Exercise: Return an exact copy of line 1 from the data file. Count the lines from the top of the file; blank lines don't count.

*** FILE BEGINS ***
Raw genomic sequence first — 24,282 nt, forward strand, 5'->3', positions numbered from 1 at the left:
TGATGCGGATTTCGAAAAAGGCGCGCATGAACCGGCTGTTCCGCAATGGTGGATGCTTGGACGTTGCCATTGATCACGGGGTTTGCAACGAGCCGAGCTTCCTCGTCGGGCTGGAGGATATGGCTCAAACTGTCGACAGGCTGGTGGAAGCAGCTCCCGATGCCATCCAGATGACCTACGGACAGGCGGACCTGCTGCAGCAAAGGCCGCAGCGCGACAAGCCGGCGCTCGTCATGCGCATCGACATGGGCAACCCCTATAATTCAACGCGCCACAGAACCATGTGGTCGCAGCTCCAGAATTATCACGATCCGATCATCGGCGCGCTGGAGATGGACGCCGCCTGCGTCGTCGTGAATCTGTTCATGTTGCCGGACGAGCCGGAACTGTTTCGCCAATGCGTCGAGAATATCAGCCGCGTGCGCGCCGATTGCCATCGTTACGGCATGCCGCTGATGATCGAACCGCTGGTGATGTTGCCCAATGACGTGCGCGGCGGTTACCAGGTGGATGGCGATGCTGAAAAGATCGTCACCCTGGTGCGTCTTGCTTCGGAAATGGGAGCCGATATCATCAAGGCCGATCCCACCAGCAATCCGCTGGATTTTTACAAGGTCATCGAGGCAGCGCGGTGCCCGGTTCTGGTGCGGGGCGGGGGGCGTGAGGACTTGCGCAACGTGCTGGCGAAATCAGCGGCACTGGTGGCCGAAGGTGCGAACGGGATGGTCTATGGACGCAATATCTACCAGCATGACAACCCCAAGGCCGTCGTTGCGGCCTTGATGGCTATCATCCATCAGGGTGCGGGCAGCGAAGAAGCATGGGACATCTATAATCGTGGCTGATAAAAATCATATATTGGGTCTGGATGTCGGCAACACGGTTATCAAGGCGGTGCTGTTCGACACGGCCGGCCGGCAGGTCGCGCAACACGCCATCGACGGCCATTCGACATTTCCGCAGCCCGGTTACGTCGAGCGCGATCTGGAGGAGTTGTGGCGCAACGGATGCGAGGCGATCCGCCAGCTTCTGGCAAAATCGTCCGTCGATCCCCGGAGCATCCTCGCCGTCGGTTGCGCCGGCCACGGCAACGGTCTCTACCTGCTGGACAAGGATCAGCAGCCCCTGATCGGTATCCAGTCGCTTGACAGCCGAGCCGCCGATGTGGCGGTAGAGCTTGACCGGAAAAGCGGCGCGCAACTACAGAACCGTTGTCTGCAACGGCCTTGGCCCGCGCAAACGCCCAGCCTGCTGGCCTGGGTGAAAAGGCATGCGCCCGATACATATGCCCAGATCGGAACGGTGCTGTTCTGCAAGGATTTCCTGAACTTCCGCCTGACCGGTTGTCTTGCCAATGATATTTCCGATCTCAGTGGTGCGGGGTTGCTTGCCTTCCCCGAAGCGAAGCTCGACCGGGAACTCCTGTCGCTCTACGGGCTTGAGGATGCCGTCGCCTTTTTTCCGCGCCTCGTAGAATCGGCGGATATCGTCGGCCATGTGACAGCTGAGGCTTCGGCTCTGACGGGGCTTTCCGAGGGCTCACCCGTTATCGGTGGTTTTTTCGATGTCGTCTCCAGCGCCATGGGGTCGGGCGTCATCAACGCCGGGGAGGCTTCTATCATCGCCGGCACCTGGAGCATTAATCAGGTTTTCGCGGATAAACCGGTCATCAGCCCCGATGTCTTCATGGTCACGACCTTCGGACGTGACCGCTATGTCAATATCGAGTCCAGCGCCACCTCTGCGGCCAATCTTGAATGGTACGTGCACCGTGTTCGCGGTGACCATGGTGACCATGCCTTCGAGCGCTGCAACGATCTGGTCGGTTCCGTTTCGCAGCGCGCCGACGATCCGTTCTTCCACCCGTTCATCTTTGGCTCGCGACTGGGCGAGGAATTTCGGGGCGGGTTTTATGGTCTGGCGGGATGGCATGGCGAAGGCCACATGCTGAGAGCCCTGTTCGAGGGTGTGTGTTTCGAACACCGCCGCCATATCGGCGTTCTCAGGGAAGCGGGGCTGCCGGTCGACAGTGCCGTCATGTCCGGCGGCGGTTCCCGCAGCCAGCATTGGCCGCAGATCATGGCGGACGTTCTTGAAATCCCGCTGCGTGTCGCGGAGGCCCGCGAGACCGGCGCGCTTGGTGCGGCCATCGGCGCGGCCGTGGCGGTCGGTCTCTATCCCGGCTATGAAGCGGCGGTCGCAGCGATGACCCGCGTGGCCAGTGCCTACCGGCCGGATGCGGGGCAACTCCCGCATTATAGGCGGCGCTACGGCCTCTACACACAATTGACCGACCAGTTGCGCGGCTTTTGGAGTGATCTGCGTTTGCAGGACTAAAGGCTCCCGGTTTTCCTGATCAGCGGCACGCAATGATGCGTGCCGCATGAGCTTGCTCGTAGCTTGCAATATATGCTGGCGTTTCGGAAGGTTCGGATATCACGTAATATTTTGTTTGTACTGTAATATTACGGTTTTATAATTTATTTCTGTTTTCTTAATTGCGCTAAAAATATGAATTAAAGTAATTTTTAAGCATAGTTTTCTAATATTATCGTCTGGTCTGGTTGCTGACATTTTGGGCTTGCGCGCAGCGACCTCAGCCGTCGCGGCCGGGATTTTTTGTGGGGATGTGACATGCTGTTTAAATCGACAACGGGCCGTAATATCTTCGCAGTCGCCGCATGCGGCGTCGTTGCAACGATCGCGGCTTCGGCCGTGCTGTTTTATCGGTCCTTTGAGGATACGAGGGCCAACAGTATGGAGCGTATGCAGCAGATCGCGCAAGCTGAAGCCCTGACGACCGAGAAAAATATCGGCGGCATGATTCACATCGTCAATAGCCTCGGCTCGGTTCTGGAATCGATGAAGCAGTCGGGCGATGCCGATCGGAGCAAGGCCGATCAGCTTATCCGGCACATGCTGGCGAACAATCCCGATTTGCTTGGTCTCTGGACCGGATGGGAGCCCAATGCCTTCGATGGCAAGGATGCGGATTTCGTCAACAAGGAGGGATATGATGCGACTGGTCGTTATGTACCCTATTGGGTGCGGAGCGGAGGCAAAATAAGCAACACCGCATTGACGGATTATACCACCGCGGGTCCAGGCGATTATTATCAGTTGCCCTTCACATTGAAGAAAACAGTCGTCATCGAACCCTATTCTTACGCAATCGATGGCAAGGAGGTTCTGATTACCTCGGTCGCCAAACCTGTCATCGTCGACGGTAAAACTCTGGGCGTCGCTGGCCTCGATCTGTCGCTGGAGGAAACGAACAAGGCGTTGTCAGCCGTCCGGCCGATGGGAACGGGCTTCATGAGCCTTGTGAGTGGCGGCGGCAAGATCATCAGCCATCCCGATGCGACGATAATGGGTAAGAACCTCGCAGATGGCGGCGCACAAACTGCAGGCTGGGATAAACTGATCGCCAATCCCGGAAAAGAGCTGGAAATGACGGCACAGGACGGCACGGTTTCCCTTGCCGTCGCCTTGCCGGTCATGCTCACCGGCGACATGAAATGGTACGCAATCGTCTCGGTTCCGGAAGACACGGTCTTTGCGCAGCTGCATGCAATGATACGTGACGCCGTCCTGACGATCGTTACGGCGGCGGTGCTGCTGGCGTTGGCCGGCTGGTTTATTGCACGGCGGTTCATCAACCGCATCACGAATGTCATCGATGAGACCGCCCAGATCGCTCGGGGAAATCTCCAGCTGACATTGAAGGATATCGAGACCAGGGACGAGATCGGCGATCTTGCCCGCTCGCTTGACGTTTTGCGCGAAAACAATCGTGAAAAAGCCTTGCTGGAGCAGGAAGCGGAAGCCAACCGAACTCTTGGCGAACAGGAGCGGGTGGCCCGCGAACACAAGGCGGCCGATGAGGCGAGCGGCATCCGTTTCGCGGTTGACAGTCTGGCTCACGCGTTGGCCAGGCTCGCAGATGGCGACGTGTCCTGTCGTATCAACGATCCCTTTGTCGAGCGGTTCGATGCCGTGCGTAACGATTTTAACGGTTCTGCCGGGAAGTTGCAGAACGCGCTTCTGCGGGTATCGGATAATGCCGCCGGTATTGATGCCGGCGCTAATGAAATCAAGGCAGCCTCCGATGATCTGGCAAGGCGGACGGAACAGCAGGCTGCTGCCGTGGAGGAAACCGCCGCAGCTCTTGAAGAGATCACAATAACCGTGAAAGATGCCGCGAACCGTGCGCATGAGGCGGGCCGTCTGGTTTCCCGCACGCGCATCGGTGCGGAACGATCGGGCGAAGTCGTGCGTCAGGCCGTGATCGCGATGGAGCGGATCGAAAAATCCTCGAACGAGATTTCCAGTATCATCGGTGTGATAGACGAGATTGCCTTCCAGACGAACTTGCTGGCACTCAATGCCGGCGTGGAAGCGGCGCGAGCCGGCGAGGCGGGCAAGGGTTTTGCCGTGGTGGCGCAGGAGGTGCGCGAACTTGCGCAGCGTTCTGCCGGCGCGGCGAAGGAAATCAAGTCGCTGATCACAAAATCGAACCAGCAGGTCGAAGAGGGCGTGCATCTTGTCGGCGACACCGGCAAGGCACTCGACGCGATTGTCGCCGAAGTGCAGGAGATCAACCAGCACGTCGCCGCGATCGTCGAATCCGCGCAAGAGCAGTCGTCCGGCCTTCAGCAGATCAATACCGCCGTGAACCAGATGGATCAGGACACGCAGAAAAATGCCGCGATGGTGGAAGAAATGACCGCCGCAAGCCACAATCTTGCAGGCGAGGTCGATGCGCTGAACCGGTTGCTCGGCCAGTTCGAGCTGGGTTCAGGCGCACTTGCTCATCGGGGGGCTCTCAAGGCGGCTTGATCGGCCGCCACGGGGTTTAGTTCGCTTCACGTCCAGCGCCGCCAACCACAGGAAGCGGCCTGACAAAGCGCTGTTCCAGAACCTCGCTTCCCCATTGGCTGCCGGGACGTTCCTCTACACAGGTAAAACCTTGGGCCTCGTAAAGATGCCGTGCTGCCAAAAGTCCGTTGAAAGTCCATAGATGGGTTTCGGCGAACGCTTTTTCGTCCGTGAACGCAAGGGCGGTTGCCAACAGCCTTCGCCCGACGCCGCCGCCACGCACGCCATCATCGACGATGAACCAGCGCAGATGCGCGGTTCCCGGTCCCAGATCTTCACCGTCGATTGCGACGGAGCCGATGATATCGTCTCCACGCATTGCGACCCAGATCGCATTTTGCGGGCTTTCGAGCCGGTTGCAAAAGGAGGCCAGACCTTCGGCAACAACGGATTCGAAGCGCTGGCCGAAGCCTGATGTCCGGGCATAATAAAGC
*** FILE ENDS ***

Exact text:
Raw genomic sequence first — 24,282 nt, forward strand, 5'->3', positions numbered from 1 at the left: